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Aortic Valve Replacement Substantially Underutilized for Severe Aortic Stenosis

Key findings

  • In this multicenter center, longitudinal medical record data spanning 18 years were used to examine the use of aortic valve replacement (AVR) among patients who had severe aortic stenosis (AS) and a class I or potential class IIa indication for AVR
  • Despite the introduction and growth of transcatheter AVR, 52% of patients with symptomatic severe AS did not receive AVR; in low-gradient AS subgroups, 62%–67% of patients did not receive AVR
  • AVR volumes grew rapidly over the study period, but that growth was paralleled by an increase in the number of patients who had severe AS and an indication for AVR, especially in the low-gradient AS subgroups
  • AVR was associated with similar survival benefits in all AS subgroups
  • These findings raise significant concern that symptomatic severe AS remains undertreated despite the growth of transcatheter AVR

Encouraging data suggest treatment of aortic stenosis (AS) with aortic valve replacement (AVR) is increasing, mainly because of the broad adoption of transcatheter AVR (TAVR) across the spectrum of risk.

On the other hand, studies suggest a rapidly growing prevalence of AS, driven partly by the aging population but also by improved identification of symptomatic AS, greater disease awareness, and wider recognition of low-gradient severe AS.

Shawn X. Li, MD, MBA, an internal medicine resident at Massachusetts General Hospital, Sammy Elmariah, MD, MPH, director of the Interventional Cardiology Research Program, and colleagues have determined the use of AVR is not keeping pace with the growing AS population. In the Journal of the American College of Cardiology, they call attention to the need for proper treatment of symptomatic severe AS.


The researchers identified a multicenter cohort of 10,795 patients in the Mass General Brigham system who had a transthoracic echocardiogram (TTE) showing severe AS (aortic valve area <1 cm2) between 2000 and 2017. The patients fell into four groups:

  • 4,009 had a high mean aortic valve gradient (≥40 mm Hg) with normal left ventricular ejection fraction (LVEF) (≥50%) (HG-NEF), of whom 57% were symptomatic
  • 549 had a high gradient with low LVEF (>50%) (HG-LEF)
  • 4,694 had a low gradient (<40 mm Hg) with normal LVEF (LG-NEF), of whom 58% were symptomatic
  • 1,543 had a low gradient with low LVEF (LG-LEF), of whom 40% were symptomatic

All patients with HG-LEF and those with symptomatic HG-NEF had a class I indication for AVR pursuant to the 2014 American Heart Association/American College of Cardiology guidelines for the management of valvular heart disease. Patients with low-gradient AS and symptoms consistent with severe AS were considered to have a potential class IIa indication.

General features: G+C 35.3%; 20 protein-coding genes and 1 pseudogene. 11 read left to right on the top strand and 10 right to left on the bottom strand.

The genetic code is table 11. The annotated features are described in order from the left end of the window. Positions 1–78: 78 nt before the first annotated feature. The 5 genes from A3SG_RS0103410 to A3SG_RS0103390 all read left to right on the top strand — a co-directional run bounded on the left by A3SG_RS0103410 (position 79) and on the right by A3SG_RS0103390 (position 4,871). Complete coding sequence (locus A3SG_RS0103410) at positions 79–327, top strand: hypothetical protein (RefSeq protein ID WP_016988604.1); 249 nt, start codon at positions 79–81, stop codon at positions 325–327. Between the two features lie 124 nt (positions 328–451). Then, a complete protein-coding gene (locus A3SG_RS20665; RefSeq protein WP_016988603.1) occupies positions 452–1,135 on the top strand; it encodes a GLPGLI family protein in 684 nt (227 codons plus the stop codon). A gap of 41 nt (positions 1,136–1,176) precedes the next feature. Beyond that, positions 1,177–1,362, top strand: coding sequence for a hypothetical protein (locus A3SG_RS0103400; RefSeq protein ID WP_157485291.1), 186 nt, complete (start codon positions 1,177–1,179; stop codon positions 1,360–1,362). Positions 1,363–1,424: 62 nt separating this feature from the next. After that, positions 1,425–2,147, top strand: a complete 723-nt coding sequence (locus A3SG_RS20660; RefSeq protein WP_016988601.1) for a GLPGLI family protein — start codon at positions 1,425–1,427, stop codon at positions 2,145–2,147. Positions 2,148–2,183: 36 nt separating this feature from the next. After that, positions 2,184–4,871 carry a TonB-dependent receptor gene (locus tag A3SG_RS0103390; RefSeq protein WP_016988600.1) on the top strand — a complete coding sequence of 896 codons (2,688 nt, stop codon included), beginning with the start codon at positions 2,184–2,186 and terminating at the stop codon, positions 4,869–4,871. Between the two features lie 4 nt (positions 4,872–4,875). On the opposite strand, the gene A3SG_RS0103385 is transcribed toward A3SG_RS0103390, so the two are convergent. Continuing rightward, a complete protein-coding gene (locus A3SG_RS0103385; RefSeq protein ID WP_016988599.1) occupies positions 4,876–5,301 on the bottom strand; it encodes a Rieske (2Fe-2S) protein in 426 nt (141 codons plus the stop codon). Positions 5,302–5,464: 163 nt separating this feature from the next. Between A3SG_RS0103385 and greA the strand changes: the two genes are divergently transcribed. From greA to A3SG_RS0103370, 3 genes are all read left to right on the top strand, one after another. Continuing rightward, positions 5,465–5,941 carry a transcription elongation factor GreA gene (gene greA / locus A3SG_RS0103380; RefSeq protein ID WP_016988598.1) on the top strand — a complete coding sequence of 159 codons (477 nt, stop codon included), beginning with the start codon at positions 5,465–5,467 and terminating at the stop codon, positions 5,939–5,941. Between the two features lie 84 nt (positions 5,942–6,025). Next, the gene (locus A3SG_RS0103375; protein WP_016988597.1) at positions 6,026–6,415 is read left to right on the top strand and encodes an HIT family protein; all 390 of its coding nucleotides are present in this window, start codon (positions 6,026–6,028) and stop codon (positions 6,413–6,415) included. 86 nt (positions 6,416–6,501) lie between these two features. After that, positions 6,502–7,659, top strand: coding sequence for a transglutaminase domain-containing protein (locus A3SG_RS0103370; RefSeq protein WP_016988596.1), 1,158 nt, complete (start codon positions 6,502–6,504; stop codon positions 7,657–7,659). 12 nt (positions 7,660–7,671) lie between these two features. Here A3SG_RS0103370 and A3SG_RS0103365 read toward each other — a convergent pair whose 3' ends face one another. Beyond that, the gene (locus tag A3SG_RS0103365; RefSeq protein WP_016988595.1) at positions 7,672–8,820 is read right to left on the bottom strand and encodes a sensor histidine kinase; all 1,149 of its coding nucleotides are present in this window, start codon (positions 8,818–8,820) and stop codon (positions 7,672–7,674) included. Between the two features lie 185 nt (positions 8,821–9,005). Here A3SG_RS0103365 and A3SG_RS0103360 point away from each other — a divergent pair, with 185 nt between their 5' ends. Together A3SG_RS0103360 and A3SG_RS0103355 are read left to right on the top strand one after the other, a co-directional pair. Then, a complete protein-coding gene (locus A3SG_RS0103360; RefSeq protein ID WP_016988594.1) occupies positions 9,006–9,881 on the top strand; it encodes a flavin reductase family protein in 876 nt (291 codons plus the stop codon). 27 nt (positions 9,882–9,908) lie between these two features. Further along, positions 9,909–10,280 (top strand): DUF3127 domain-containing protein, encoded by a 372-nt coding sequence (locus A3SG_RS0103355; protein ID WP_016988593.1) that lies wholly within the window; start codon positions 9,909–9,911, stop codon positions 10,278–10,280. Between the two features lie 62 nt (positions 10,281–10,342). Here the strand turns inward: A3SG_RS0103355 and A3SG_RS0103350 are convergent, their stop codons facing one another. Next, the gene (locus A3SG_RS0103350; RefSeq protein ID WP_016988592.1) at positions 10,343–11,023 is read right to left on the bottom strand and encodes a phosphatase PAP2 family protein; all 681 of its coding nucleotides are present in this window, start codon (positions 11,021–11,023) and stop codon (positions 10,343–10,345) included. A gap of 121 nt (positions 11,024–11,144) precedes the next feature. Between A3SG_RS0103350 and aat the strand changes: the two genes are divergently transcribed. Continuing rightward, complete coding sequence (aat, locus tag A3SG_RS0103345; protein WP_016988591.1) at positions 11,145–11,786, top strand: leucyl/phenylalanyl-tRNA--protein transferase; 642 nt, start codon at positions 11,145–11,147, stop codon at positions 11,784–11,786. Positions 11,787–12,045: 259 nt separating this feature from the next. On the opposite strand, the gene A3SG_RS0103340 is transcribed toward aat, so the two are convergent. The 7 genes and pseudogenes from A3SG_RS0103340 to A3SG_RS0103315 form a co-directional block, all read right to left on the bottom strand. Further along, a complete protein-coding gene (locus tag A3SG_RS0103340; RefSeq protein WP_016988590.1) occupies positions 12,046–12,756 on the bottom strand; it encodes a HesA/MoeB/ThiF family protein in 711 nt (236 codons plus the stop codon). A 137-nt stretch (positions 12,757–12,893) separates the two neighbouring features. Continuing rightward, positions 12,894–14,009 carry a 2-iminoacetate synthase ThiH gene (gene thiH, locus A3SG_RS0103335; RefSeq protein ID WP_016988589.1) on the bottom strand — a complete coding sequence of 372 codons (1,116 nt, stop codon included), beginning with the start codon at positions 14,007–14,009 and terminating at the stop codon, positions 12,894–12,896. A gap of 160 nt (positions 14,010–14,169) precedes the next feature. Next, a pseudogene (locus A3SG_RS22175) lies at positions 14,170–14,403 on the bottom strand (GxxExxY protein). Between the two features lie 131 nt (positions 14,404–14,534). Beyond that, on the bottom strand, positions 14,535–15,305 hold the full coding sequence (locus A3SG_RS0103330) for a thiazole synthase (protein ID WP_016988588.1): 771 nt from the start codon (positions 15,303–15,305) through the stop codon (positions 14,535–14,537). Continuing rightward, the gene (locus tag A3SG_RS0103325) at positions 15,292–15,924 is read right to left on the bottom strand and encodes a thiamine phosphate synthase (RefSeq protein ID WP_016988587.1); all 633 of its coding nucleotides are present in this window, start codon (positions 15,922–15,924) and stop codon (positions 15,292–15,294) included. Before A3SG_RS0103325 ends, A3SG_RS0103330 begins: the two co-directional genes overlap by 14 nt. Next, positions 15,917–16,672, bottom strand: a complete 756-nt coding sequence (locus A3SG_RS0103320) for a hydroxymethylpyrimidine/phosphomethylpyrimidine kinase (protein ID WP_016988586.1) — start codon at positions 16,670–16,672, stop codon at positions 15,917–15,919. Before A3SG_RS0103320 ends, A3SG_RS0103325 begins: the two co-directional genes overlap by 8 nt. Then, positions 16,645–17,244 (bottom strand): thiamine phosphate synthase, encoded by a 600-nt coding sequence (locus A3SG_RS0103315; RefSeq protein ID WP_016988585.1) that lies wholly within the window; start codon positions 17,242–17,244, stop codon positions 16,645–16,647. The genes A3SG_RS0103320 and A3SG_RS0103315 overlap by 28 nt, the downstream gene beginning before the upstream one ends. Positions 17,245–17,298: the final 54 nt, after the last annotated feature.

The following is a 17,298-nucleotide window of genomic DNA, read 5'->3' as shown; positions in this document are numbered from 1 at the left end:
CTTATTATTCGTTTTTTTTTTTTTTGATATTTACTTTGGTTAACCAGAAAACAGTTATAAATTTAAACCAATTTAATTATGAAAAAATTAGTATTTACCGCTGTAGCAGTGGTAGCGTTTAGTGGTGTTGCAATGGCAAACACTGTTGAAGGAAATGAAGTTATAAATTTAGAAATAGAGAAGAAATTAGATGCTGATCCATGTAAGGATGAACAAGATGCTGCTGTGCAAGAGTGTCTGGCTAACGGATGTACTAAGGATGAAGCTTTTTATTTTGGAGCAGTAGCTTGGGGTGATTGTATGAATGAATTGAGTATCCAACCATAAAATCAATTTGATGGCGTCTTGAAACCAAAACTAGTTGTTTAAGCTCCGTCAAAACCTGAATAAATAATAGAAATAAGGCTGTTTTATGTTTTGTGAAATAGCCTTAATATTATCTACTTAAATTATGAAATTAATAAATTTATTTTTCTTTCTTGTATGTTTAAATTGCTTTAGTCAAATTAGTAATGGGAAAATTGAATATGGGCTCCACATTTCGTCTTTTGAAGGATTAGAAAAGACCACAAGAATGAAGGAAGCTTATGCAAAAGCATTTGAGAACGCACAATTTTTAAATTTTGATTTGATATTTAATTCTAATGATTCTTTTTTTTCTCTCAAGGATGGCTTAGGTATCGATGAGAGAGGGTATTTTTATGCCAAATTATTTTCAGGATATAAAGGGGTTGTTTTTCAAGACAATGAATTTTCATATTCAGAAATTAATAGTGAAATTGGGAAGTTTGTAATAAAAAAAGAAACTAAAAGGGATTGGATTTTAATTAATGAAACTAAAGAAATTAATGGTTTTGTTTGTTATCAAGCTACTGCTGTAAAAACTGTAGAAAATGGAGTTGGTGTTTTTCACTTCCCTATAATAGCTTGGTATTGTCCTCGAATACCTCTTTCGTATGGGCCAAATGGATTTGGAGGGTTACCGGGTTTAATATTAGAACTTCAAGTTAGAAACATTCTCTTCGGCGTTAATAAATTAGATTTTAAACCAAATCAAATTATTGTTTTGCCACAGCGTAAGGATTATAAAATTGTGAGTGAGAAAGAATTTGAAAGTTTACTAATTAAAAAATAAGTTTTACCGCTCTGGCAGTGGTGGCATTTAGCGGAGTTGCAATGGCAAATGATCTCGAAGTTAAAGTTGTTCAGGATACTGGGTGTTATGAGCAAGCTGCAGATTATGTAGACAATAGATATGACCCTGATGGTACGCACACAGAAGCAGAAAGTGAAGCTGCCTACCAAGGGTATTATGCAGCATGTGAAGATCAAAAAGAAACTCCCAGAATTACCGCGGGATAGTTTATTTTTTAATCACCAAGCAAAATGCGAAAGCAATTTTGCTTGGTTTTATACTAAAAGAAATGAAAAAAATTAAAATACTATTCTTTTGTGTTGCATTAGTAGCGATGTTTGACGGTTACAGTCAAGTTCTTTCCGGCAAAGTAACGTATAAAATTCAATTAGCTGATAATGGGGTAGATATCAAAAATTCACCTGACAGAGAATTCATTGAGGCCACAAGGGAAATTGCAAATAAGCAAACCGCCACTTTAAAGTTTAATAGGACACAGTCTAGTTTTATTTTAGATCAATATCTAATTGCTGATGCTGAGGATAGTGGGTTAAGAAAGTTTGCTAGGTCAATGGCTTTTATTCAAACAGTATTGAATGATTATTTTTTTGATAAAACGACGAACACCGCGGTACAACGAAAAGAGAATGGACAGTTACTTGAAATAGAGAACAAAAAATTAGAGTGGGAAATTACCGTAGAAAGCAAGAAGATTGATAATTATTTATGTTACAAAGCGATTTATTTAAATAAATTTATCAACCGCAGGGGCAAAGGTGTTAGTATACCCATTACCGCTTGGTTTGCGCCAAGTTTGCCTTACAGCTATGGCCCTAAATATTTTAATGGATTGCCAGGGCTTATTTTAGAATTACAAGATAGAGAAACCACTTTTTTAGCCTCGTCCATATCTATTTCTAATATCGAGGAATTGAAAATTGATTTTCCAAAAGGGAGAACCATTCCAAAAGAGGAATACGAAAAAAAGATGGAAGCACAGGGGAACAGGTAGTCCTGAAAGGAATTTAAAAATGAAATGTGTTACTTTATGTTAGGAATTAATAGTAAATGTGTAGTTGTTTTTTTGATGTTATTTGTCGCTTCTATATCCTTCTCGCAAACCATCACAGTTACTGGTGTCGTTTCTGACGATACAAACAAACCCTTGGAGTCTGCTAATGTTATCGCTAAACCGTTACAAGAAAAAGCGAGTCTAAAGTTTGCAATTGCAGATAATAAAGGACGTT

Frequency of AVR

The primary endpoint of this study was the performance of surgical AVR or TAVR within two years of the index TTE. Of the 6,150 patients with a class I or potential class IIa indication for AVR, only 48% underwent the procedure. AVR was performed in only:

  • 70% of the HG-NEF group
  • 53% of the HG-LEF group
  • 33% of the LG-NEF group
  • 38% of the LG-LEF group

The difference between the high- and low-gradient groups in frequency of AVR was statistically significant both over the total study period and the contemporary period (2014–2017).

Temporal Trends

AVR volumes grew over the 18-year study period but were paralleled by comparable growth in the number of patients with an indication for AVR:

  • Number of patients with an indication for AVR—Compounded annual growth rates were 14%, 3%, 17%, and 21% for HG-NEF, HG-LEF, LG-NEF and LG-LEF, respectively
  • Number of AVRs performed—14%, 6%, 15%, and 22%

Survival Analysis

Among patients who had an indication for AVR and underwent the procedure, a survival advantage was noted in all AS subgroups (P<0.001 for all):

  • HG-NEF—3% mortality with AVR vs. 15% without (adjusted HR [aHR], 0.42)
  • HG-LEF—16% vs. 72% (aHR, 0.28)
  • LG-NEF—5% vs. 14% (aHR, 0.73)
  • LG-LEF—11% vs. 34% (aHR, 0.48)

Opportunities to Improve Care

These findings highlight significant underutilization of AVR for severe AS, especially among patients with low-gradient severe AS. Given the dismal outcomes when symptomatic severe AS is left untreated, urgent efforts are needed to maximize guideline-directed use of AVR.

of patients with an indication for aortic valve replacement did not have the procedure

of patients with a low-gradient severe aortic stenosis did not undergo aortic valve replacement

lower risk of mortality when patients with an indication for aortic valve replacement had the procedure

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